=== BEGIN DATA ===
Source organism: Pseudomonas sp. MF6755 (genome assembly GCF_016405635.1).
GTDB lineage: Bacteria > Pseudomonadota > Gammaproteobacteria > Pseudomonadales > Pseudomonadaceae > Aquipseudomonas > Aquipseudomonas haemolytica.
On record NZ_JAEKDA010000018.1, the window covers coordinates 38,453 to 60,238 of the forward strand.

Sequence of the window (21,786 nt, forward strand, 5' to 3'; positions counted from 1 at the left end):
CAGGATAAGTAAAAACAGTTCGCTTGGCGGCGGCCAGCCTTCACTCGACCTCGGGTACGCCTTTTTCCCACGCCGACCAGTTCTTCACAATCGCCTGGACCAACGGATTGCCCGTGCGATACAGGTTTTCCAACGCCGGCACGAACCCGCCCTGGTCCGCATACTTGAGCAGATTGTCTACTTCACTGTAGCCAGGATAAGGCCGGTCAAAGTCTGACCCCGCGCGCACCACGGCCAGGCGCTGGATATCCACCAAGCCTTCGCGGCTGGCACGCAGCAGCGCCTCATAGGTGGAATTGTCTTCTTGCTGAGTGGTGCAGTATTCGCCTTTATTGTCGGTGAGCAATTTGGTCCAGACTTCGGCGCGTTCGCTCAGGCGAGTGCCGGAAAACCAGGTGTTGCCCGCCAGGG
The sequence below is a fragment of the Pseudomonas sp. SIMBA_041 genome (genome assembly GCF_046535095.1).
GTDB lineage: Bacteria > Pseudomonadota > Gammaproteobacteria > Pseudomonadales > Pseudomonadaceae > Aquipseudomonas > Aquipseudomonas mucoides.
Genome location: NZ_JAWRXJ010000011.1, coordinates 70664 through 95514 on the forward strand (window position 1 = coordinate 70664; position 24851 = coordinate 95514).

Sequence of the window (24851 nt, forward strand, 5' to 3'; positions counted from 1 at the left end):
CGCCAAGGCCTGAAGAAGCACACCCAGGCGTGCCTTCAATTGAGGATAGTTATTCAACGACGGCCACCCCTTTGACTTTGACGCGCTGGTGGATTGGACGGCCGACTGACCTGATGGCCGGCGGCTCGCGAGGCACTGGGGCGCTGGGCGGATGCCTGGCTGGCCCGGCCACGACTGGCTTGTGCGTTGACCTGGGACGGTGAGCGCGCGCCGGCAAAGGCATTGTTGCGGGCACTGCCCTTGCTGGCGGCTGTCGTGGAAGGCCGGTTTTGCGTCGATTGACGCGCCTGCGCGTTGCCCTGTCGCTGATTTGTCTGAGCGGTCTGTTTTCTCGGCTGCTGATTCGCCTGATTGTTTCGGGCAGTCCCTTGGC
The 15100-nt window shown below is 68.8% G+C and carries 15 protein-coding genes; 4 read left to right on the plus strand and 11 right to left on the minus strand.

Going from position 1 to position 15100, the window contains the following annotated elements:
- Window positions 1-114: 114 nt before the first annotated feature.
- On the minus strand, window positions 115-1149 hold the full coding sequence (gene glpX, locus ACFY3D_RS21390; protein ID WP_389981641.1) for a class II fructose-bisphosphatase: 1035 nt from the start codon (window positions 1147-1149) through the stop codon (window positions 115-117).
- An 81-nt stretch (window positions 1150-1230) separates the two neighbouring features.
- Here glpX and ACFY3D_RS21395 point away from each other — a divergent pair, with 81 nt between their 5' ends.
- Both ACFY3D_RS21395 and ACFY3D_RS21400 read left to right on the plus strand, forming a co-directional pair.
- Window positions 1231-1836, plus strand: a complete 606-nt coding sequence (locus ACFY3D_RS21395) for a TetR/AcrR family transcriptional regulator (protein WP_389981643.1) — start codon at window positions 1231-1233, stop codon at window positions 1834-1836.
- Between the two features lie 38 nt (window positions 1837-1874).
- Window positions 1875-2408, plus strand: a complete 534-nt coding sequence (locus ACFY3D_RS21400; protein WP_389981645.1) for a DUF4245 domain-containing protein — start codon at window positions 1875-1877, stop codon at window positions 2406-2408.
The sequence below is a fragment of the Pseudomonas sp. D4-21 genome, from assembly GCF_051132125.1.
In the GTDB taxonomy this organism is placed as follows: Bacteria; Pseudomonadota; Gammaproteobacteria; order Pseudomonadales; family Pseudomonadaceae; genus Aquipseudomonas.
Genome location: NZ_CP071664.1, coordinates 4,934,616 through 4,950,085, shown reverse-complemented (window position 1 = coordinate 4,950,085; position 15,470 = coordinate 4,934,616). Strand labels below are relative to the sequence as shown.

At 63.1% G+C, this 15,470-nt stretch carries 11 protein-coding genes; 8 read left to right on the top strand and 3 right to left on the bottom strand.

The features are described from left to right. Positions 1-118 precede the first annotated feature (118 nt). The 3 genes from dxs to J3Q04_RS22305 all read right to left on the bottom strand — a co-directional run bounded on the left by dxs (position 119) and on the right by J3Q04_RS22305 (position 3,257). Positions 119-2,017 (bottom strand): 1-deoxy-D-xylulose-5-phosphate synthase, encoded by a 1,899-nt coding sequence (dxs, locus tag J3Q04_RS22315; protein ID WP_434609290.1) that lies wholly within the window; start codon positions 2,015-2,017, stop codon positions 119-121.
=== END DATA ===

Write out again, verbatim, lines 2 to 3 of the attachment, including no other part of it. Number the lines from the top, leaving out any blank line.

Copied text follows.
GTDB lineage: Bacteria > Pseudomonadota > Gammaproteobacteria > Pseudomonadales > Pseudomonadaceae > Aquipseudomonas > Aquipseudomonas haemolytica.
On record NZ_JAEKDA010000018.1, the window covers coordinates 38,453 to 60,238 of the forward strand.